EuroMPI’18 tutorial

Following the success of the first joint tutorial with the VeloC team, we decided to follow-up with a second incarnation of this mixed tutorial at EuroMPI’18. Bogdan Nicolae, Franck Capello and George Bosilca will present this tutorial titled Resilience in parallel applications. The tutorial will two complementary fault management techniques to empower application developers to deal with various types of failures directly at application-level, increasing the opportunities to reduce the resilience overhead with a holistic support from all layers: hardware and software as well as from the parallel programming paradigm. The tutorial highlights application-driven solutions to survive faults and provide a basic understanding of their expected costs at scale. The presented solutions cover two complementary approaches:

  • application-defined checkpoint-restart (as demonstrated through the VeloC runtime); and
  • user-level failure mitigation (as demonstrated through ULFM extension to the MPI standard).

The tutorial will use the following decks of slides: Introduction, VeloC and ULFM as well as a set of examples for VeloC and ULFM. For the hands-on the participants are expected to bring their own laptop, running either Windows, Linux or Mac OS X with Docker installed.

Using the Docker Image

  1. Install Docker
    • Docker can be seen as a “lightweight” virtual machine, a perfect way to quickly setup a tutorial execution environment. You will need basic knowledge about Docker that is available either from the documentation or a cheat sheet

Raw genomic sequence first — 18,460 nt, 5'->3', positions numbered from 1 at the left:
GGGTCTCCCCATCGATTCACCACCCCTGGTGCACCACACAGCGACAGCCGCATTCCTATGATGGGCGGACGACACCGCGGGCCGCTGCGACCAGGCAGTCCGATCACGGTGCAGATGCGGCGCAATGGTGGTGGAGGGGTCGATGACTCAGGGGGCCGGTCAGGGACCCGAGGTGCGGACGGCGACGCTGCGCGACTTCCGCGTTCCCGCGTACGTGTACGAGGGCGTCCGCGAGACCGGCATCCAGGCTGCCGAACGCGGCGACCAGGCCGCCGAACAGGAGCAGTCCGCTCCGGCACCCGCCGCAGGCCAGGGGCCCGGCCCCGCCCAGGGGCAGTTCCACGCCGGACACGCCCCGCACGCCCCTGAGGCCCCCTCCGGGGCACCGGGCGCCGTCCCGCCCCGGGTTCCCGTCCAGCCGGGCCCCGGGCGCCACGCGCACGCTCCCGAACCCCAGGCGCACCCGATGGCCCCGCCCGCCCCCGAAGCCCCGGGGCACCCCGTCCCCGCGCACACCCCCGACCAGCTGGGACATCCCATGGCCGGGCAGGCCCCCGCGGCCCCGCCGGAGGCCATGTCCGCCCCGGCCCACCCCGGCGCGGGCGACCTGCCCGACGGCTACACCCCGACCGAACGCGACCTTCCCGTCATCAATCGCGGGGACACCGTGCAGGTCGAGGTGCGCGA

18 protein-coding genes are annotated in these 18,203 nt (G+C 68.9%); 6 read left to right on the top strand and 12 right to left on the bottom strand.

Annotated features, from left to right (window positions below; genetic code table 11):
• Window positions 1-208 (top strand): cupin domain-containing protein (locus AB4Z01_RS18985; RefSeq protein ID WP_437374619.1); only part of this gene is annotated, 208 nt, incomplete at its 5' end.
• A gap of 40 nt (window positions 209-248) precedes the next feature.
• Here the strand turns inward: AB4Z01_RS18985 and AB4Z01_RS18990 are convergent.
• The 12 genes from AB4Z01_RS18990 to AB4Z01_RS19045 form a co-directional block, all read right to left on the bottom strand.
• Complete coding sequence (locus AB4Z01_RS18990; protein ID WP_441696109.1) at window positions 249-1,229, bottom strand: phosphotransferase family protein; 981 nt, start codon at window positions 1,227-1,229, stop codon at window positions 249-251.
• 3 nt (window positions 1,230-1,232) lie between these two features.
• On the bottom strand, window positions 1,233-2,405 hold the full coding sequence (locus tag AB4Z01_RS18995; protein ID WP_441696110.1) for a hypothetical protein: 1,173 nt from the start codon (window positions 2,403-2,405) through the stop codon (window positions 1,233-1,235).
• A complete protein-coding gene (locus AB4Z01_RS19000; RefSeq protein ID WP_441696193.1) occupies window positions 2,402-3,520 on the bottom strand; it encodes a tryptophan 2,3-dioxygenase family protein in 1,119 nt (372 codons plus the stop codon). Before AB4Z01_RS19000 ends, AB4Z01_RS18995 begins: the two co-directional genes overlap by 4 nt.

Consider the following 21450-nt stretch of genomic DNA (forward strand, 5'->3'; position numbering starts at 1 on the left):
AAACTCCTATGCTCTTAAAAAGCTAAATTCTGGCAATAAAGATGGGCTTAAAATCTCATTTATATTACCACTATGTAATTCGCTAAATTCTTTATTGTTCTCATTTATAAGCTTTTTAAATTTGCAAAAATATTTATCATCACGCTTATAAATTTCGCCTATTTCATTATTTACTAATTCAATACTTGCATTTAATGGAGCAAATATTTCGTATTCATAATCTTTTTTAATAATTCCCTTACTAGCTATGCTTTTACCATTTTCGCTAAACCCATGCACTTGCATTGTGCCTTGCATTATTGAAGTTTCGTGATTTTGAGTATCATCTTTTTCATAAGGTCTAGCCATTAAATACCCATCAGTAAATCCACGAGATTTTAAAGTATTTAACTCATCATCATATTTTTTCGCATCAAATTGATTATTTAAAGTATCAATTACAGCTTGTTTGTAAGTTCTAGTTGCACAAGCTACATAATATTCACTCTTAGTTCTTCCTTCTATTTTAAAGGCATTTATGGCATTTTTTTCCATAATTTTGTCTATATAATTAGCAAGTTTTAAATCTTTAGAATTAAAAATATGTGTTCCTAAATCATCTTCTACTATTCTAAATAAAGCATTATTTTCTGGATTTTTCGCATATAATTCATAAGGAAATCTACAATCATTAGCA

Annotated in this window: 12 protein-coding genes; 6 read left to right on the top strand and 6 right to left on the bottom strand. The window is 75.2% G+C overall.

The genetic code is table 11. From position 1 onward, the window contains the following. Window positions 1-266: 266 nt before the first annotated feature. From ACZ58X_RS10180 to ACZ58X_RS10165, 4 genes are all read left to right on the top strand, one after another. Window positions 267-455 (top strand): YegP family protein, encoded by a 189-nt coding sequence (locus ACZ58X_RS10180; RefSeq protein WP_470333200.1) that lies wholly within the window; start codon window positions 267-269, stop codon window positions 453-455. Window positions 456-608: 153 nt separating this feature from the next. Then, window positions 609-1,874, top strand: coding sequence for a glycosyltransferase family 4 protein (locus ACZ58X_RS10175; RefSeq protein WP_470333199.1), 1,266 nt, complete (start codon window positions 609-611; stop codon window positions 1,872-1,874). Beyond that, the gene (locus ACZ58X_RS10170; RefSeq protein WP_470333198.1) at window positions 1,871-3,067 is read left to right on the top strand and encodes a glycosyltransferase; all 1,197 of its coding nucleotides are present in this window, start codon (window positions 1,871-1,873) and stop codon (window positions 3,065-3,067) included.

• Docker is available for a wide range of systems (MacOS, Windows, Linux).
    • You can install Docker quickly, either by downloading one of the official builds for MacOS or Windows, or by installing Docker from your Linux package manager (e.g. yum install docker, apt-get docker-io, port install docker-io, etc.)
  2. Validate your Docker installation by running into a terminal
    docker run hello-world
  3. Load the pre-compiled ULFM Docker machine into your Docker installation
    docker pull bnicolae/veloc-tutorial

    which contains all libraries (ULFM and VeloC) needed to complete the tutorial

  4. Source the docker aliases in a terminal using source dockervars.sh or on windows call dockervars.bat (both shells files are in the example tarball). These aliases will redirect the “make”, “mpicc”, “mpif90”, “mpiexec” and “mpirun” command to execute in the Docker machine instead on the local environment (pretty nifty). Beware: the aliases should be loaded on each new shell where you want to play with the Docker.
  5. Get the tutorial hands-on, and untar the downloaded archive (Linux & Mac OSX tar -zxvf eurompi18-handson.tgz) and then go to the tutorial hands-on directory (cd eurompi18). Before going further, make sure the Docker aliases are correctly loaded (alias), or you will neither be able to compile nor run the examples. You can now type make to compile the examples, and you can execute the generated examples in the Docker machine using mpirun -np 4 *example*.

EuroPar’18 tutorial

The ULFM team is happy to announce that a joint tutorial on resilience with the VeloC team has been accepted at EuroPar’18. Bogdan Nicolae, Franck Capello and George Bosilca will present this tutorial titled Application-driven Fault-Tolerance for High Performance Distributed Computing. The tutorial will focus on few approaches to empower application developers to deal with different types of failures at application-level, increasing the opportunities to reduce the resilience overhead with a holistic support from all layers: hardware and software as well as from the parallel programming paradigm. The tutorial highlights application-driven solutions to survive faults and provide a basic understanding of their expected costs at scale. The presented solutions cover two complementary approaches: